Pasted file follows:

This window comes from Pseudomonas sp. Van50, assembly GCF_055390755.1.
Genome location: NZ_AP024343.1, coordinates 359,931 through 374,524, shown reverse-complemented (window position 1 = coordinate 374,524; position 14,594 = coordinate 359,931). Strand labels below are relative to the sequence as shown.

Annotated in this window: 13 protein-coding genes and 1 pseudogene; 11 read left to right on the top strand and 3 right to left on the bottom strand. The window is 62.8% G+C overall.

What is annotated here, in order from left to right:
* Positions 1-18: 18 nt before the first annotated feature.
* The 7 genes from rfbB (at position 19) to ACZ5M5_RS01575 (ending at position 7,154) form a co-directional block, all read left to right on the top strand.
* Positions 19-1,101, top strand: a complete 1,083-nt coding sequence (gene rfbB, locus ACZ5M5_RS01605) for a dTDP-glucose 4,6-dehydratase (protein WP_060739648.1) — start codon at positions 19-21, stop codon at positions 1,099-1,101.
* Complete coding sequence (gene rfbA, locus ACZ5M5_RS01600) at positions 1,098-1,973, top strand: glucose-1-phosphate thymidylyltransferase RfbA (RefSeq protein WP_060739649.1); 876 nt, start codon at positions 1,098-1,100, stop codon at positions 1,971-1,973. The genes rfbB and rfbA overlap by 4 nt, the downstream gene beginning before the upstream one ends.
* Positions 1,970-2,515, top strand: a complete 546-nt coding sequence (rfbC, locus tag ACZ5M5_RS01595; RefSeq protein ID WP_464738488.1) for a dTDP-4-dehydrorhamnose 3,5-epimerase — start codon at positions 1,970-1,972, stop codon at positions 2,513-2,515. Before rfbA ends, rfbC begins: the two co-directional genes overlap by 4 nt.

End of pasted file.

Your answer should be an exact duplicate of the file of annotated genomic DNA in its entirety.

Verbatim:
This window comes from Pseudomonas sp. Van50, assembly GCF_055390755.1.
Genome location: NZ_AP024343.1, coordinates 359,931 through 374,524, shown reverse-complemented (window position 1 = coordinate 374,524; position 14,594 = coordinate 359,931). Strand labels below are relative to the sequence as shown.

Annotated in this window: 13 protein-coding genes and 1 pseudogene; 11 read left to right on the top strand and 3 right to left on the bottom strand. The window is 62.8% G+C overall.

What is annotated here, in order from left to right:
* Positions 1-18: 18 nt before the first annotated feature.
* The 7 genes from rfbB (at position 19) to ACZ5M5_RS01575 (ending at position 7,154) form a co-directional block, all read left to right on the top strand.
* Positions 19-1,101, top strand: a complete 1,083-nt coding sequence (gene rfbB, locus ACZ5M5_RS01605) for a dTDP-glucose 4,6-dehydratase (protein WP_060739648.1) — start codon at positions 19-21, stop codon at positions 1,099-1,101.
* Complete coding sequence (gene rfbA, locus ACZ5M5_RS01600) at positions 1,098-1,973, top strand: glucose-1-phosphate thymidylyltransferase RfbA (RefSeq protein WP_060739649.1); 876 nt, start codon at positions 1,098-1,100, stop codon at positions 1,971-1,973. The genes rfbB and rfbA overlap by 4 nt, the downstream gene beginning before the upstream one ends.
* Positions 1,970-2,515, top strand: a complete 546-nt coding sequence (rfbC, locus tag ACZ5M5_RS01595; RefSeq protein ID WP_464738488.1) for a dTDP-4-dehydrorhamnose 3,5-epimerase — start codon at positions 1,970-1,972, stop codon at positions 2,513-2,515. Before rfbA ends, rfbC begins: the two co-directional genes overlap by 4 nt.